Whenever the rumblings of the outside world make it onto the grounds of a major tennis facility, you're forced to think about life beyond sport. There was talk of a similar, simultaneous disruption at what should have been an empty Court Suzanne Lenglen, and, indeed, five or so more of the young and the shirtless, with masks and flares and Sharpie tattoos, had made it to the top of the stands and hung a banner calling for the resignation of France's president, François Hollande, because last month he signed a same-sex marriage bill into law. It seemed that the country's gay-marriage and gay-adoption debates had entered Roland Garros, and these kids were part of the right-wing movement against it. The decision to legalize gay marriage has been extremely divisive here in ways that can induce cognitive dissonance.
One evening a week ago I saw scores of people, many of whom would be called hipsters and prepsters in the U.S., marching with megaphones and flares and air guns along with people old enough to be their parents. They snaked around the 6th Arrondissement, where the French Senate is. Police lined the streets and stood outside government buildings. Some of the protesters wore T-shirts and hoodies showing the silhouette of one male and one female holding the hand of a child. They walked with signs that said, provocatively, "Don't touch our kids!" and sang anti-Hollande songs. ("François, your law: We don't want it!")
What we call gay marriage in the States is "marriage for all" in France. It's a phrasing that paints those against the law as being, by default, "marriage for some." But the anti–gay marriage folks, seeming to have anticipated rhetorical entrapment, march for the cause of "demonstrations for all." They do so in a way that combines the spirit of the student revolts in spring of 1968, the iconography of the gay-rights movement — and, it must be said, a queer blend of militancy, street theater, and Hollywood dystopia. In any case, they're a force. A protest march in Paris three months ago drew somewhere between 300,000 and 1.4 million people, depending on whether you believe the police or the organizers. On Sunday some of those people found their way into Roland Garros. As much as some of us wanted to ignore them, there they were, robbing an international stage from two men who worked absurdly hard to reach it.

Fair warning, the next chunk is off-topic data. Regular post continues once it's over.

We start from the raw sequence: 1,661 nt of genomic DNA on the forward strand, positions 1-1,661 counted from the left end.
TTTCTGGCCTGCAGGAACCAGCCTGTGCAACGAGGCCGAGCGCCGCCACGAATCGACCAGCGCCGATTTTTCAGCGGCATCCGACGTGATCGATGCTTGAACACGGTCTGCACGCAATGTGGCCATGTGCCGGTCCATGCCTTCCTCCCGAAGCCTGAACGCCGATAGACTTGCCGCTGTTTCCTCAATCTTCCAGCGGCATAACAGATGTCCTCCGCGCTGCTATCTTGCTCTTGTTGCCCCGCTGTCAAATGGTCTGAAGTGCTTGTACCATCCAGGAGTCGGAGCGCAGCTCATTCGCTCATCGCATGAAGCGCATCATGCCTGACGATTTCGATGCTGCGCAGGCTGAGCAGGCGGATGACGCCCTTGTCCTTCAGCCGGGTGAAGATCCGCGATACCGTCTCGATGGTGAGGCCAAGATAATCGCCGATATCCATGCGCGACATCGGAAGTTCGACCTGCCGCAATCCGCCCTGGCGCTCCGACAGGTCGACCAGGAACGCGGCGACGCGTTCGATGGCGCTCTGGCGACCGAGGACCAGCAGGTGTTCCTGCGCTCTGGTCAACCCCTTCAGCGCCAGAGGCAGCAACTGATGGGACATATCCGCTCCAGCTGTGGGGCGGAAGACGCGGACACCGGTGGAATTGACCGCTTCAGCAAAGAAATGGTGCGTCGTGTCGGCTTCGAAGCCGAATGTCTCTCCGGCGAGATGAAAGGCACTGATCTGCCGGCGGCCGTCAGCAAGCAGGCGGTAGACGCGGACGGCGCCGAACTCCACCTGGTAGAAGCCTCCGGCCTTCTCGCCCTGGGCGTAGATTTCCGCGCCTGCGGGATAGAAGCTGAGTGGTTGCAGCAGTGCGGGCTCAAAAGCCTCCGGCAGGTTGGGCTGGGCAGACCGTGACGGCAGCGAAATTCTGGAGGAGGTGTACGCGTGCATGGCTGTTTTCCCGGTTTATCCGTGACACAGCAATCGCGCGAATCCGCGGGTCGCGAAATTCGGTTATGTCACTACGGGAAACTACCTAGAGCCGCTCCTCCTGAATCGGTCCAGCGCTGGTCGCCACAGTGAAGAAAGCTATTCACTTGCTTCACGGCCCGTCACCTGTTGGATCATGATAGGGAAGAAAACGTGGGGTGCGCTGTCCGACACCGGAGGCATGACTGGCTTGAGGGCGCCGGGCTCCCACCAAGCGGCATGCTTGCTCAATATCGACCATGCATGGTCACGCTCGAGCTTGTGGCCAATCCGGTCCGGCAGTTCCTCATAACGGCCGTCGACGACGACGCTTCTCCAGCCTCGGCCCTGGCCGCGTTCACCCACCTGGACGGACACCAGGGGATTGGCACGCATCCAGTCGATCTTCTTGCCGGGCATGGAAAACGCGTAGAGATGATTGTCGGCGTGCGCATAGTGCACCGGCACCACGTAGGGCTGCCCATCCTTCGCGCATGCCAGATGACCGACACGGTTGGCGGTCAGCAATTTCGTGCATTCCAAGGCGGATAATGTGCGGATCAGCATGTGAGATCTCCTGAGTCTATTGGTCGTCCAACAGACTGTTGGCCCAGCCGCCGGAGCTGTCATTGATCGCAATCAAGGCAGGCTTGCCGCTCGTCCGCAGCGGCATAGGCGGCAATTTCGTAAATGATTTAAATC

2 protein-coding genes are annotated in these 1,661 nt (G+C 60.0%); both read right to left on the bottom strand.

Roland Garros is not a place one feels unsafe. The grounds teem with large, tough-looking men in black suits and earpieces. They're serious. They sit courtside at every match. But sometimes people slip through the cracks. Today, for the first time in two weeks, I entered the grounds without having my bag inspected, and not much later after that incident with the flare I wondered who else's bag went unsearched. It's unclear what the guy with the flare intended to do with even momentary free reign on the court. But as soon as he made his attempt and was sacked, a different officer put himself between Nadal and the commotion. When it had more or less passed (the fumes of the smoking flare lingered at the entrance to the player's quarters), he motioned to Nadal that it was safe, and Nadal called after him and shook his hand.
The tension had dissipated into disappointment for Ferrer and happy relief for Nadal, who, like Serena Williams on Saturday, giddily posed with the grounds crew and ball kids and sat on the court for news photographers and made Sears Portrait Studio poses with his trophy. If there was any doubt that the banners and the flares were just blips on the afternoon, when Nadal removed his shirt he did so amid extended catcalls and whistles, which is what happened whenever Nadal went torse nu at these championships. Very little can upstage a shirtless Nadal, not even the unanticipated half-naked bodies of other people.
This post has been updated to correct a timeline error.